About Us

The Ojibway and Cree Cultural Centre is a non-profit organization that was established in 1975 under the direction of Grand Council Treaty #9, now known as the Nishnawbe Aski Nation (NAN). The Centre is funded through Indian and Northern Affairs Canada (INAC) Cultural Education Centres program. The Centre is managed by a board of directors who represent each Tribal Council area of the NAN territory.

Our Logo

The fish, the beaver, and the goose in our logo represent the elements needed for survival: land, water, and air. All three are related and exist in harmony. Connected in this way, these elements remind us of the circle of life.

Our Vision

-In order to fulfill its role within the Nishnawbe Aski Nation (NAN), the Ojibway and Cree Cultural Centre seeks to:
-Maintain and strengthen the cultural identity of Aboriginal people in the NAN territory.
-Develop positive images for Aboriginal people in the NAN communities.
-Make society aware of the importance of Aboriginal culture as well as develop a better understanding and appreciation of the NAN heritage.

Our Mandate

-To encourage and be supportive of the NAN communities in their efforts towards self-determination.
-To promote and encourage the establishment of library and information services in the communities of the Nishnawbe Aski Nation.
-To develop culturally relevant educational and language materials for Nishmawbe Aski Nation Schools.
-To work with Aboriginal communities and schools on educational and cultural matters.
-To support and maintain the use of the Aboriginal languages of the Nishnawbe Aski Nation.
-To promote and assist in cultural events and activities that will help instill and maintain the customs, knowledge, skills, values, and arts of the NAN people.
-To work and keep in close harmony with other organizations whose aims and objectives are similar to that of the Ojibway and Cree Cultural Centre.
-To involve our elders and youth on meeting the objectives of the Ojibway and Cree Cultural Centre.

Board of Directors

President – Irene Ross – Independent First Nation Alliance
Vice-President – Cathy Therriault – Matawa First Nations Council
Secretary/Treasurer – Gary Naveau – Wabun Tribal Council
Ex-Officio Member – Deputy Grand Chief Derek Fox – Nishnawbe Aski Nation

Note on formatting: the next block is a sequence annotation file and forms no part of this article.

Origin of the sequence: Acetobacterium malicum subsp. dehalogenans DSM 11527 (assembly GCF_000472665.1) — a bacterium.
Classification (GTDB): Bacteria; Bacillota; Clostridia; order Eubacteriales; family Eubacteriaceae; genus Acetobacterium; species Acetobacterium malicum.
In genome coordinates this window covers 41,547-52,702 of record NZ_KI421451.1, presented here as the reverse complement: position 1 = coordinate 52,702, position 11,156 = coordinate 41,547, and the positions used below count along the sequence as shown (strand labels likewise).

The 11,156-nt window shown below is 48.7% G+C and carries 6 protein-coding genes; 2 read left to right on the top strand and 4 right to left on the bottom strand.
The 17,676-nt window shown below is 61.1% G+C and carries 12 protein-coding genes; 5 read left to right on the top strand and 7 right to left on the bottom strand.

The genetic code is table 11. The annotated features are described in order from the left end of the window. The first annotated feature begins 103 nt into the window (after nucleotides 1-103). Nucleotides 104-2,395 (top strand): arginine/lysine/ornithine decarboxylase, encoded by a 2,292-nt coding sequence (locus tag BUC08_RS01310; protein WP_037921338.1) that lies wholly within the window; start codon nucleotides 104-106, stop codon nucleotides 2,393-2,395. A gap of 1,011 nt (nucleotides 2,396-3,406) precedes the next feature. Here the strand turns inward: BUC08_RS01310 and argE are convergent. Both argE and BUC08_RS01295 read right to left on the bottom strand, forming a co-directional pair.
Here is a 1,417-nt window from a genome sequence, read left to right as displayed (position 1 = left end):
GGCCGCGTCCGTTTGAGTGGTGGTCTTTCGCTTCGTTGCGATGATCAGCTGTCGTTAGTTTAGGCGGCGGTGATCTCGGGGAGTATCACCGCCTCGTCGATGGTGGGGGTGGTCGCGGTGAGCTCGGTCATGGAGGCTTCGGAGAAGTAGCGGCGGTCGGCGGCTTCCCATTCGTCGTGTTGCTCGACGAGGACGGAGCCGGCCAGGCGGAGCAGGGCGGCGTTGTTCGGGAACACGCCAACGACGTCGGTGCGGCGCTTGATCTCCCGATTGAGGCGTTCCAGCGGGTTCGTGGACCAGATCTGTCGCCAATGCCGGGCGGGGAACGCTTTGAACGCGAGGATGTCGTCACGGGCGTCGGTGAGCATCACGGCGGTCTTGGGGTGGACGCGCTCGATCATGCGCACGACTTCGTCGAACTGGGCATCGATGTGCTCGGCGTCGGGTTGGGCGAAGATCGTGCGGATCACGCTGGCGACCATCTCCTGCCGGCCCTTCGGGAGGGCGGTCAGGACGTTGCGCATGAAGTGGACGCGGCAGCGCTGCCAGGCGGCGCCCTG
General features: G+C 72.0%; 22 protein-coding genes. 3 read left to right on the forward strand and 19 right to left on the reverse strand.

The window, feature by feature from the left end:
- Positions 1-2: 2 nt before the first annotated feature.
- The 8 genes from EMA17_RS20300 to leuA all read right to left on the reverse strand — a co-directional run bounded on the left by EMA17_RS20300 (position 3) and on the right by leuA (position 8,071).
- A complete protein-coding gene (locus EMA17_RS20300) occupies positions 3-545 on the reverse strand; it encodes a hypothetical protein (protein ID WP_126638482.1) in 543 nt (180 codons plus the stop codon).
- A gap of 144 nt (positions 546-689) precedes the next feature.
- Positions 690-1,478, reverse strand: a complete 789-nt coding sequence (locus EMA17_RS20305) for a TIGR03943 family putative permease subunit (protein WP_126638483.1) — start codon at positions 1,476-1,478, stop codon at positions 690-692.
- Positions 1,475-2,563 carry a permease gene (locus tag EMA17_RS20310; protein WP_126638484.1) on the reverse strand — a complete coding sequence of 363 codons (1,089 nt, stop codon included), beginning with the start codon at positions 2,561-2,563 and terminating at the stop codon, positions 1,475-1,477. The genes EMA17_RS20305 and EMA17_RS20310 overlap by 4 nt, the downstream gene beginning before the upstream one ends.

Member – Geordie Kakepetum – Keewaytinook Okimakanak
Member – Bill Loutitt – Mushkegowuk Council
Member – Representative – Shibogama First Nations Council
Member – Frank McKay – Windigo First Nations Council

Our Catchment Area

The Nishnawbe Aski Nation

The Ojibway and Cree Cultural Centre serves 49 Native communities of the Nishnawbe Aski Nation (formerly known as Grand Council Treaty #9). Ninety percent of these communities are accessible by air only. The area covers 210,000 square miles and comprises the whole of Northern Ontario north of the 50th parallel. This area has a native population of approximately 45,000 people.

Independent First Nations Alliance

(Muskrat Dam, Pikangikum, Lac Seul)


(Flying Post, Mishkeegogamang , Mocreebec Council of the Cree Nation, Sandy Lake, Weenusk)

Keewaytinook Okimakanak

(MacDowell Lake, Poplar Hill, Deer Lake, North Spirit Lake, Keewaywin, Fort Severn)

Matawa First Nations

(Hornepayne, Constance Lake, Ginoogaming, Long Lake #58, Aroland, Marten Falls, Eabametoong, Neskantaga, Webequie, Nibinamik)

Mushkegowuk Council

(Moose Cree, Fort Albany, Kashechewan, Attawapiskat, Chapleau Cree, Taykwa Tagamou, Missanabie Cree)

Shibogama First Nation Council

(Wunnumin Lake, Wapekeka, Wawakapewin, Kingfisher, Kasabonika)

Wabun Tribal Council

(Wahgoshig, Beaverhouse, Matachewan, Mattagami, Chapleau Ojibwe, Brunswick House)

Windigo First Nations Council

(Bearskin Lake, Sachigo Lake, Cat Lake, Koocheching, North Caribou Lake, Slate Falls, Whitewater Lake)